Original languageEnglish (US)
Pages (from-to)1681-1692
Number of pages12
JournalPsychopharmacology
Volume232
Issue number10
DOIs
StatePublished - May 1 2015

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Nicotinic Receptors
Nicotine
Cognition
Schizophrenia
Tobacco Use Cessation Products
epibatidine
History
Maze Learning
Corpus Striatum
Self Medication
Reward
Neuroimaging
Food
Pharmaceutical Preparations

Keywords

  • Addiction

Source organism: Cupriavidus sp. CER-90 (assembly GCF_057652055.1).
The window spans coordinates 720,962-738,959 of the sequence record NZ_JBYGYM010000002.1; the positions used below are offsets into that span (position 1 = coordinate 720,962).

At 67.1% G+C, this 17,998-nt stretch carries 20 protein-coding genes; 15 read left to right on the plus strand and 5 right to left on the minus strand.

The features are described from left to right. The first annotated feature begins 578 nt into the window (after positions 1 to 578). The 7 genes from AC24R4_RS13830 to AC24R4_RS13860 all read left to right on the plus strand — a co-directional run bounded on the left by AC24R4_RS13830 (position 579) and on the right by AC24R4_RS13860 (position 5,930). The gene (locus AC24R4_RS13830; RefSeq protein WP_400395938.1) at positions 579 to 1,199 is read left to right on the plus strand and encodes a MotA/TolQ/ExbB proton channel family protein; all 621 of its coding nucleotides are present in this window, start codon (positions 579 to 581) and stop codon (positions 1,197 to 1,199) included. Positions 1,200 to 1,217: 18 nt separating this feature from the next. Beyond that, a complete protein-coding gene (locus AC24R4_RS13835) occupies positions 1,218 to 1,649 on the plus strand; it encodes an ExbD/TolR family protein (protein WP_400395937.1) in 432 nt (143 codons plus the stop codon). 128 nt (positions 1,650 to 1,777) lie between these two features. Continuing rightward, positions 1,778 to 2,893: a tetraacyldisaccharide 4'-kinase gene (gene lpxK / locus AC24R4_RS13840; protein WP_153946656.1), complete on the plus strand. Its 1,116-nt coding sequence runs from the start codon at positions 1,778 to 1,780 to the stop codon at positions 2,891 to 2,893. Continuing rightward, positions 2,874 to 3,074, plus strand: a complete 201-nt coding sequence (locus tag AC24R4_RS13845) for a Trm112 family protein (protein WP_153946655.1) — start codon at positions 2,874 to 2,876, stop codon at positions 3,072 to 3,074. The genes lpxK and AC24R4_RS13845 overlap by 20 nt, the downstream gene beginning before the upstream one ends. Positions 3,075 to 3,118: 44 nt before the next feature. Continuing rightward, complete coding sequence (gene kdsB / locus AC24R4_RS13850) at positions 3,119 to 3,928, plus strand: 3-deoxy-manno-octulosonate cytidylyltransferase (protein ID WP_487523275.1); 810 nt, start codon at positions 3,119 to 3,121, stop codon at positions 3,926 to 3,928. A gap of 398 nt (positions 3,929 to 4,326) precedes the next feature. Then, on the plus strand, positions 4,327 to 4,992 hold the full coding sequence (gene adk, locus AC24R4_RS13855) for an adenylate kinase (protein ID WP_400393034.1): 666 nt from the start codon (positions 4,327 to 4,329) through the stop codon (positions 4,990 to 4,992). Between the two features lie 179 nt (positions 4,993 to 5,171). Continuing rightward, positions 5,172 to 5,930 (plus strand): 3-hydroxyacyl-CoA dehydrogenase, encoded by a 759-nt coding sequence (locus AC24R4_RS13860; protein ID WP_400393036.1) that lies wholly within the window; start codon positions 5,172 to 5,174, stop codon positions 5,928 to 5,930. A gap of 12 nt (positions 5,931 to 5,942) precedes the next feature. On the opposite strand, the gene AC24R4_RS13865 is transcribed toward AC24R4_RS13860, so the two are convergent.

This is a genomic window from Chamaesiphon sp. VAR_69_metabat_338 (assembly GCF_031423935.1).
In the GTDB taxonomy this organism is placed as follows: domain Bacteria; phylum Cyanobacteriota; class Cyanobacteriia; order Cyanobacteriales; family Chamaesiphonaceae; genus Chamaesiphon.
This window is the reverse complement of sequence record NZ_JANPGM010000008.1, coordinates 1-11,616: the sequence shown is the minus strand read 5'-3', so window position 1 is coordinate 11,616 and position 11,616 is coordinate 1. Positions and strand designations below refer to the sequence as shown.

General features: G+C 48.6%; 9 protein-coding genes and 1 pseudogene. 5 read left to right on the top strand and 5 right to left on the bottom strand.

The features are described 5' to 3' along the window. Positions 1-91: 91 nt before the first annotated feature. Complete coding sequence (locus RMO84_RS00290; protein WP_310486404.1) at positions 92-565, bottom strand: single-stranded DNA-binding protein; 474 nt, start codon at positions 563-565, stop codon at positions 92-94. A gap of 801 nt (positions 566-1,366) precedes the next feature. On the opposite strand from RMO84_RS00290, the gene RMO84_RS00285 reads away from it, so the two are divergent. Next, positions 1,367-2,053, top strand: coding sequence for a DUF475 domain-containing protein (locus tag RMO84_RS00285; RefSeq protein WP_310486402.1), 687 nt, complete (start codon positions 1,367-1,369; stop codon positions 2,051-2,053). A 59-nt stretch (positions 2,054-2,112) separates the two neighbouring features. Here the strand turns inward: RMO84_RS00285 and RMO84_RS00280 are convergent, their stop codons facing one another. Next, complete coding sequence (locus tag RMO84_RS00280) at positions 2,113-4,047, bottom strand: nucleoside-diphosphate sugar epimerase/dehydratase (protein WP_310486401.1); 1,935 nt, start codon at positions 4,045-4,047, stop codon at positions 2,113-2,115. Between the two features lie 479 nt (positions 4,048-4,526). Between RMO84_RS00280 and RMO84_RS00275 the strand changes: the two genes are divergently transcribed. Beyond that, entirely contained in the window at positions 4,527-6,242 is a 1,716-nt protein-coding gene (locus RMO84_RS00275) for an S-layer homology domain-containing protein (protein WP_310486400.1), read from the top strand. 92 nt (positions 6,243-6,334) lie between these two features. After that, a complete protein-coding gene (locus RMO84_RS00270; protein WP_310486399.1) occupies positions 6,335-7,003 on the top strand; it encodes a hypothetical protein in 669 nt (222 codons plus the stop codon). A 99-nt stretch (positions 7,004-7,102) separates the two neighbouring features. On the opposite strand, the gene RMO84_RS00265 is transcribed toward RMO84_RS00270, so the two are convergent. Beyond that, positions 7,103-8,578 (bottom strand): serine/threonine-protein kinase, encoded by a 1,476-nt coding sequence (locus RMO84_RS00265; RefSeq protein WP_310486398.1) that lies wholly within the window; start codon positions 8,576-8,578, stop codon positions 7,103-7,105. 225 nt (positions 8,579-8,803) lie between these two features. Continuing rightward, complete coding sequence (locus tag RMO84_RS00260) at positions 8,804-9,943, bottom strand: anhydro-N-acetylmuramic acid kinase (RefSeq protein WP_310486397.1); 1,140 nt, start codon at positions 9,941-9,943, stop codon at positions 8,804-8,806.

• Animal model
  • Cognition
  • Hippocampus
  • Nicotine
  • Nicotinic receptor
  • Prefrontal cortex
  • Schizophrenia
  • Striatum
  • Working memory

ASJC Scopus subject areas

  • Pharmacology

Cite this

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title = "Nicotine effects in adolescence and adulthood on cognition and α4β2-nicotinic receptors in the neonatal ventral hippocampal lesion rat model of schizophrenia",